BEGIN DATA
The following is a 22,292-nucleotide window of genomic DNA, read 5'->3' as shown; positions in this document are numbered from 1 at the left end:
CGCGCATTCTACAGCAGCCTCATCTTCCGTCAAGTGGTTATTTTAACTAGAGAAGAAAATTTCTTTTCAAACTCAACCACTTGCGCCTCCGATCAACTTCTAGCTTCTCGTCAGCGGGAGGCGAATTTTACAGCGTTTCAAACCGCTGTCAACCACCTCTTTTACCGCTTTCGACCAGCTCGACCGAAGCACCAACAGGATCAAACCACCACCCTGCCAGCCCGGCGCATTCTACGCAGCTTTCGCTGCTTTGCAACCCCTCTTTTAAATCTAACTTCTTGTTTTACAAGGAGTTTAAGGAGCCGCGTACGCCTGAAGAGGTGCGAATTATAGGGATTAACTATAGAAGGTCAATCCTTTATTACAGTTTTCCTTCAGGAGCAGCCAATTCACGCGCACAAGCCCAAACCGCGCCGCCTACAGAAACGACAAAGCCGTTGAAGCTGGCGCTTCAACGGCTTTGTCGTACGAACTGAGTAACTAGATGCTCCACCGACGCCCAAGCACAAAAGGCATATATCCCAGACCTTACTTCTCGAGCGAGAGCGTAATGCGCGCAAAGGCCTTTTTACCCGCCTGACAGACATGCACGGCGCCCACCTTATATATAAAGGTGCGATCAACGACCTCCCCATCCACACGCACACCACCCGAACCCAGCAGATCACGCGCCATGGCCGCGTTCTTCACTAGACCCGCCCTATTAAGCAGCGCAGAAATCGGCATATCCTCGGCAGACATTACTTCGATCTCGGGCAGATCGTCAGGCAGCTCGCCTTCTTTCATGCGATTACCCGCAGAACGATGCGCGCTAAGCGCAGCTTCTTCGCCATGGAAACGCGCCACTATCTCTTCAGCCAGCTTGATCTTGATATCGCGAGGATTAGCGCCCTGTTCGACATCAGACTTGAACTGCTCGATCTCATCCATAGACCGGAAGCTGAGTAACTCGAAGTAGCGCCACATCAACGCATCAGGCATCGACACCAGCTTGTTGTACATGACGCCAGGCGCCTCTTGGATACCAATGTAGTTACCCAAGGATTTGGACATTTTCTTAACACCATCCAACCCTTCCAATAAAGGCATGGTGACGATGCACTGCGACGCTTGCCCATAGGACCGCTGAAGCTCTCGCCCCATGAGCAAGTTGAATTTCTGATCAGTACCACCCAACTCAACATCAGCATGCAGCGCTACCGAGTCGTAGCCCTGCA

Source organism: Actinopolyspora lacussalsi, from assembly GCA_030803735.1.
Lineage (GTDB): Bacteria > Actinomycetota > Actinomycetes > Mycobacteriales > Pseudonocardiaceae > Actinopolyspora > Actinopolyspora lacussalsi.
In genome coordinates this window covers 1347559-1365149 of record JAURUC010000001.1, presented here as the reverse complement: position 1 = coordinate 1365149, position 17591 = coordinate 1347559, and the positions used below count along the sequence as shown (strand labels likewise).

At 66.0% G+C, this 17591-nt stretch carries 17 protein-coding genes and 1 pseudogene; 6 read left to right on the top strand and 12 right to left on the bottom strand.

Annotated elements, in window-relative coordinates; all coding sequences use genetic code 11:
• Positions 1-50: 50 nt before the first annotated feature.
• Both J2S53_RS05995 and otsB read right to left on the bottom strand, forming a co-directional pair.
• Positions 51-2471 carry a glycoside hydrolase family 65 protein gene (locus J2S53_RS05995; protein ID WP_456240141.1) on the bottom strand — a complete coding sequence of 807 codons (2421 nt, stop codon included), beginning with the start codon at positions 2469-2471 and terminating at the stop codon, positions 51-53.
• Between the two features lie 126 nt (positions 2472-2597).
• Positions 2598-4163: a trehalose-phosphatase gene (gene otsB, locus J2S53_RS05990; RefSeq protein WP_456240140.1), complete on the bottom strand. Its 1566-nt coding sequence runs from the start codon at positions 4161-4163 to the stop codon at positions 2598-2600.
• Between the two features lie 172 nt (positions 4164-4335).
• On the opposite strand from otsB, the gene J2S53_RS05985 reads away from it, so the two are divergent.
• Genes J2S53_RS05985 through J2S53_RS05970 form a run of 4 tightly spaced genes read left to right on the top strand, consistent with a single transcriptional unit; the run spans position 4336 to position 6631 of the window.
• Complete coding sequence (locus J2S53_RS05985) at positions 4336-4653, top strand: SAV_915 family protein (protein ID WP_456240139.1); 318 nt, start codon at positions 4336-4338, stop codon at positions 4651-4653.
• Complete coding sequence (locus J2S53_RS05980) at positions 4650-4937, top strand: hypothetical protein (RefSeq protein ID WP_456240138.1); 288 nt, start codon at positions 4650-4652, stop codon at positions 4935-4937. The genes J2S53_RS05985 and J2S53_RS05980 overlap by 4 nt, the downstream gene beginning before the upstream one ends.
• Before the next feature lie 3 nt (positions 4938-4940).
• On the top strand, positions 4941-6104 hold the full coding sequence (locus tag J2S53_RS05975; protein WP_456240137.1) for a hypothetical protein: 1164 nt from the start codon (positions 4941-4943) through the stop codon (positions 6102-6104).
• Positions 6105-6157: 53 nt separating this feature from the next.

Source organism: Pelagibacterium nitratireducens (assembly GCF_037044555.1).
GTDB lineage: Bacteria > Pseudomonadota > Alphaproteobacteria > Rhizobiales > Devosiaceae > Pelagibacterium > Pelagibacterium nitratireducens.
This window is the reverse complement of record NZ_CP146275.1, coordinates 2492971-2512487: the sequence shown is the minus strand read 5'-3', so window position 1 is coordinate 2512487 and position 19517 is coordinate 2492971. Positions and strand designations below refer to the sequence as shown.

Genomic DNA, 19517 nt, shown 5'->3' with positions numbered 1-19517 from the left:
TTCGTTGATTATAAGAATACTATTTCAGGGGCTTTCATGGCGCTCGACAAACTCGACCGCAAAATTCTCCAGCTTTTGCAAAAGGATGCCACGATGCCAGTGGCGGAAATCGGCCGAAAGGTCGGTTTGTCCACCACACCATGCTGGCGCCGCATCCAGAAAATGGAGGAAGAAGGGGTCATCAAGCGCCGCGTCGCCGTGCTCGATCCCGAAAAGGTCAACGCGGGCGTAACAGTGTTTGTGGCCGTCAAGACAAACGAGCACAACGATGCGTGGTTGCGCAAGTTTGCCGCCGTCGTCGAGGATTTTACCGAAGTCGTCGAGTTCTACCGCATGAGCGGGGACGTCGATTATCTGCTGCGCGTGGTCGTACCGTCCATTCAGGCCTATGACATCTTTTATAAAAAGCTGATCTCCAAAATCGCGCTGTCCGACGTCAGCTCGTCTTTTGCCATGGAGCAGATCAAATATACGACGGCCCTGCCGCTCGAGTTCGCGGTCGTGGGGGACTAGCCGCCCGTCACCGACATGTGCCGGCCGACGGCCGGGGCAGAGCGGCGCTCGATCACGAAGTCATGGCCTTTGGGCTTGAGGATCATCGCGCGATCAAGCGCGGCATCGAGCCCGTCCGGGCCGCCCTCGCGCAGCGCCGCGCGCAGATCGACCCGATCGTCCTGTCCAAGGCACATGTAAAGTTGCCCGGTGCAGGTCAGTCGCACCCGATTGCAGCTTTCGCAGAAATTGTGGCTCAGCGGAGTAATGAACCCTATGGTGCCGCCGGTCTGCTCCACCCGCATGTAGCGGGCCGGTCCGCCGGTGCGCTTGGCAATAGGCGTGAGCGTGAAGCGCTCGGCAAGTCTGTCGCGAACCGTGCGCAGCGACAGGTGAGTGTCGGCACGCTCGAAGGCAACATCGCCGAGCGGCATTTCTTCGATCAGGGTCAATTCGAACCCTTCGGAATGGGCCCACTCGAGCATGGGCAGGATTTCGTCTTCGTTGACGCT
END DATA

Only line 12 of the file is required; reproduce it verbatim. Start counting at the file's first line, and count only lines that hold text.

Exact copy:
• Positions 2598-4163: a trehalose-phosphatase gene (gene otsB, locus J2S53_RS05990; RefSeq protein WP_456240140.1), complete on the bottom strand. Its 1566-nt coding sequence runs from the start codon at positions 4161-4163 to the stop codon at positions 2598-2600.